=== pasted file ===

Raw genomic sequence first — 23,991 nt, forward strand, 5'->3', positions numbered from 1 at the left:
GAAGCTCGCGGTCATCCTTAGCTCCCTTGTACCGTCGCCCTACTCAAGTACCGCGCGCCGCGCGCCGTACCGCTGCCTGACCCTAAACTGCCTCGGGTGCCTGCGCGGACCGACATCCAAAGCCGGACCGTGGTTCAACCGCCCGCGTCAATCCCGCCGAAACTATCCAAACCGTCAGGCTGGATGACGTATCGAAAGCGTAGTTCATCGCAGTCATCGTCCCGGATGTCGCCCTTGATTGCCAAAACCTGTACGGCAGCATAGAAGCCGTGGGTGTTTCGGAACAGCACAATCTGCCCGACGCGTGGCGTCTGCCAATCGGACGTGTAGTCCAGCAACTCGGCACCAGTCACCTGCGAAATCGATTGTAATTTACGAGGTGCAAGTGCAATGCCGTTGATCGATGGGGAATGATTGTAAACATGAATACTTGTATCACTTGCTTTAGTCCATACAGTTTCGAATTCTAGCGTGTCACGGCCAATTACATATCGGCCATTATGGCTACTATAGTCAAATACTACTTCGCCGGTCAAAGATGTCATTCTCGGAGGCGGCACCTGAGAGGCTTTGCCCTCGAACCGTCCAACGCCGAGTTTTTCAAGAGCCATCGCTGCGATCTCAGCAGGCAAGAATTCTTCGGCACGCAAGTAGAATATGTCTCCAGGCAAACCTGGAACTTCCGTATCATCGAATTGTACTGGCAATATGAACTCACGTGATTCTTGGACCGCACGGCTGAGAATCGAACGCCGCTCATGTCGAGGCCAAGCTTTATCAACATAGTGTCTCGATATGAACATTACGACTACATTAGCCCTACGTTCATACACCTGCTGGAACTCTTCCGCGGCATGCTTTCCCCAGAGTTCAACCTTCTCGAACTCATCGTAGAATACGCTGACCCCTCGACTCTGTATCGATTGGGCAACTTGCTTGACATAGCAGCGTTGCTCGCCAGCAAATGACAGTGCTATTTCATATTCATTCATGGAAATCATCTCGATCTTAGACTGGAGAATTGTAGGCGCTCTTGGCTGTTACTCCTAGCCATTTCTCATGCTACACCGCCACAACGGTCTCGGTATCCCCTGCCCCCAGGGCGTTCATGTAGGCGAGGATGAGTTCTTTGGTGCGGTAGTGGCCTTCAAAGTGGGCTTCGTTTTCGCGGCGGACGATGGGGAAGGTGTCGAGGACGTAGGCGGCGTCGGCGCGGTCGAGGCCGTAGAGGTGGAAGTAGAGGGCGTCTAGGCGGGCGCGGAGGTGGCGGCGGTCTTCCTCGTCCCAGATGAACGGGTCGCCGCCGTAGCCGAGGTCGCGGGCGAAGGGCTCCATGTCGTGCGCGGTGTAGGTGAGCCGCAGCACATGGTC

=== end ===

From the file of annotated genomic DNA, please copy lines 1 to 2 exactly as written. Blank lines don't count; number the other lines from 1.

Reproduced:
Raw genomic sequence first — 23,991 nt, forward strand, 5'->3', positions numbered from 1 at the left:
GAAGCTCGCGGTCATCCTTAGCTCCCTTGTACCGTCGCCCTACTCAAGTACCGCGCGCCGCGCGCCGTACCGCTGCCTGACCCTAAACTGCCTCGGGTGCCTGCGCGGACCGACATCCAAAGCCGGACCGTGGTTCAACCGCCCGCGTCAATCCCGCCGAAACTATCCAAACCGTCAGGCTGGATGACGTATCGAAAGCGTAGTTCATCGCAGTCATCGTCCCGGATGTCGCCCTTGATTGCCAAAACCTGTACGGCAGCATAGAAGCCGTGGGTGTTTCGGAACAGCACAATCTGCCCGACGCGTGGCGTCTGCCAATCGGACGTGTAGTCCAGCAACTCGGCACCAGTCACCTGCGAAATCGATTGTAATTTACGAGGTGCAAGTGCAATGCCGTTGATCGATGGGGAATGATTGTAAACATGAATACTTGTATCACTTGCTTTAGTCCATACAGTTTCGAATTCTAGCGTGTCACGGCCAATTACATATCGGCCATTATGGCTACTATAGTCAAATACTACTTCGCCGGTCAAAGATGTCATTCTCGGAGGCGGCACCTGAGAGGCTTTGCCCTCGAACCGTCCAACGCCGAGTTTTTCAAGAGCCATCGCTGCGATCTCAGCAGGCAAGAATTCTTCGGCACGCAAGTAGAATATGTCTCCAGGCAAACCTGGAACTTCCGTATCATCGAATTGTACTGGCAATATGAACTCACGTGATTCTTGGACCGCACGGCTGAGAATCGAACGCCGCTCATGTCGAGGCCAAGCTTTATCAACATAGTGTCTCGATATGAACATTACGACTACATTAGCCCTACGTTCATACACCTGCTGGAACTCTTCCGCGGCATGCTTTCCCCAGAGTTCAACCTTCTCGAACTCATCGTAGAATACGCTGACCCCTCGACTCTGTATCGATTGGGCAACTTGCTTGACATAGCAGCGTTGCTCGCCAGCAAATGACAGTGCTATTTCATATTCATTCATGGAAATCATCTCGATCTTAGACTGGAGAATTGTAGGCGCTCTTGGCTGTTACTCCTAGCCATTTCTCATGCTACACCGCCACAACGGTCTCGGTATCCCCTGCCCCCAGGGCGTTCATGTAGGCGAGGATGAGTTCTTTGGTGCGGTAGTGGCCTTCAAAGTGGGCTTCGTTTTCGCGGCGGACGATGGGGAAGGTGTCGAGGACGTAGGCGGCGTCGGCGCGGTCGAGGCCGTAGAGGTGGAAGTAGAGGGCGTCTAGGCGGGCGCGGAGGTGGCGGCGGTCTTCCTCGTCCCAGATGAACGGGTCGCCGCCGTAGCCGAGGTCGCGGGCGAAGGGCTCCATGTCGTGCGCGGTGTAGGTGAGCCGCAGCACATGGTC